tips happier work life balance

We spend a lot of our time at work – and the trend is towards ever-longer hours of overtime, with phones, laptops and tablets that stay on in the evenings and over weekends.


It’s no wonder that more and more people are suffering from burnout, characterised by physical and mental exhaustion, detachment and apathy.


If this is where you’re heading, it doesn’t mean you’re necessarily in the wrong job. A few simple changes may help you manage the stresses and achieve a healthier, happier work life.


Seize control

A lack of control (real or perceived) is the single, biggest cause of stress. If you’re always reacting or “playing catch up” instead of taking the lead, work will always be stressful.


So seize control of your daily schedule. Know what you’re setting out to achieve per day or even in a given hour or two, and focus on that. A simple to-do list or another task management system, such as a Kanban board or an online version like Trello, can help you do this.


Also set aside some buffer time for handling unforeseen issues, requests, emails and so on. Just don’t let this time expand into periods when you need to get specific tasks done.


Shift your thinking

Part of happiness really is a state of mind. Each morning when you go to work, tell yourself that this is your choice.


If it isn’t your choice (you hate your job but need an income), force yourself to consider your alternatives – from applying for different jobs to starting a different kind of business, or even selling items you make and living off a much smaller income. Then, given the alternatives, make your choice and act on it.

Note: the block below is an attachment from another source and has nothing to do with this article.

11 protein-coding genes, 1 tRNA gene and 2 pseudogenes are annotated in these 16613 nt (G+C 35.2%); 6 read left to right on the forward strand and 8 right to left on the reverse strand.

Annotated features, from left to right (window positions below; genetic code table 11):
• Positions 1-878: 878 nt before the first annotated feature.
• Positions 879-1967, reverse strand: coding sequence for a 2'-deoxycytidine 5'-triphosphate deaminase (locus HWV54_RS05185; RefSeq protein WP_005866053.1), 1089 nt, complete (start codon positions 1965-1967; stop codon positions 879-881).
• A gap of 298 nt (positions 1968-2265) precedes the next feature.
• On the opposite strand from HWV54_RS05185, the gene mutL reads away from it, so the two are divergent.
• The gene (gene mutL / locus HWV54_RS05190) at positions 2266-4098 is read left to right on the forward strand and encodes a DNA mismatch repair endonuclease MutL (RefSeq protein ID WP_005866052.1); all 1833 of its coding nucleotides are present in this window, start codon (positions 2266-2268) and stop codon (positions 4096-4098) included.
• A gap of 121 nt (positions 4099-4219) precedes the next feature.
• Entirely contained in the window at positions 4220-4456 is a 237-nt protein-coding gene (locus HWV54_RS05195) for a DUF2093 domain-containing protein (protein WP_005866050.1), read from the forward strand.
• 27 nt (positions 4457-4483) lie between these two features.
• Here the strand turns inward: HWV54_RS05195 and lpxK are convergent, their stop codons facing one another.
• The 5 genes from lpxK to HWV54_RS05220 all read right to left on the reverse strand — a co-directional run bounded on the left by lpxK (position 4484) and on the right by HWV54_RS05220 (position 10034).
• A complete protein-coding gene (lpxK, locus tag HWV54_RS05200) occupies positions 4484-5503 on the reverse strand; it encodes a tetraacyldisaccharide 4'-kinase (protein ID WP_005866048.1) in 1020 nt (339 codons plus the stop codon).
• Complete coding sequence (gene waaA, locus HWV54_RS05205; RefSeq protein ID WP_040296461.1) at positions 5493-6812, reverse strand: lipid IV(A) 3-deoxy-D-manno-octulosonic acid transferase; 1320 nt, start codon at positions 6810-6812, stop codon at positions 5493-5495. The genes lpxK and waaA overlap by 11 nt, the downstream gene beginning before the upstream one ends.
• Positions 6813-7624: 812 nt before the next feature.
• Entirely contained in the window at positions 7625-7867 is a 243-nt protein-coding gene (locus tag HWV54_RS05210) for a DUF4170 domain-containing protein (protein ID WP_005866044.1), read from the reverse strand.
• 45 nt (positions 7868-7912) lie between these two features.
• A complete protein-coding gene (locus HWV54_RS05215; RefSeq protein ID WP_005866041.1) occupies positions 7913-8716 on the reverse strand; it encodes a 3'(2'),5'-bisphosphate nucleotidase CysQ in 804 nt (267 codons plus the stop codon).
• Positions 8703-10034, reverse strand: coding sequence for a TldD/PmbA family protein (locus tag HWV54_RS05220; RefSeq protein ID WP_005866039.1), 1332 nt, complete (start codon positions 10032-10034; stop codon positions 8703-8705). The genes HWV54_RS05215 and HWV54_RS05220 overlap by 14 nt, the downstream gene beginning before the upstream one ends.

Also remind yourself about the aspects of your work that you enjoy. Maybe there are even ways to do more of what you like and less of what you don’t.


Don’t leave your email open while you work

Constant email notifications aren’t just distracting. They also add to stress. Rather than finishing one task at a time, you’re constantly made aware of other demands and potentially urgent issues that need your attention.


One solution is to close your email while you work. Open it just once every hour or two, to read and reply to messages.


Don’t have your work email on your phone

It’s rare to find a job where you absolutely must have your work email coming through to your personal phone. This might seem like a convenience, but it also means you’ll have access to work emails after hours – and this can add to stress levels.


Take your full lunch break

Too often, people work through lunch, eating at their desks or just popping out for a few minutes to eat.


No matter how much work you have, lunch breaks exist for a reason. Your mind and body need that time to recharge. Try to get out into the fresh air or take a walk to re-energise yourself.


Step away from your desk

Taking frequent, short breaks relieves stress and boosts productivity. This is the basis of the well-known Pomodoro technique. By working solidly for 25 minutes and then giving yourself a five-minute break, you can avoid over-taxing yourself and improve your concentration for the time that you’re working.


Sitting for long periods adds physical stress to your spine and muscles, so use your five-minute breaks to go for a short walk or do some stretches.


Address small irritations before they become big issues

If something is bothering you about your work environment, it’s best to address it before it becomes a major issue. This might be something minor, such as a colleague’s habit of tapping their foot, or something bigger, like the position of your desk.


You can’t always do anything about these irritations – but if you ignore them for long enough, they can eventually make you resent going to work.


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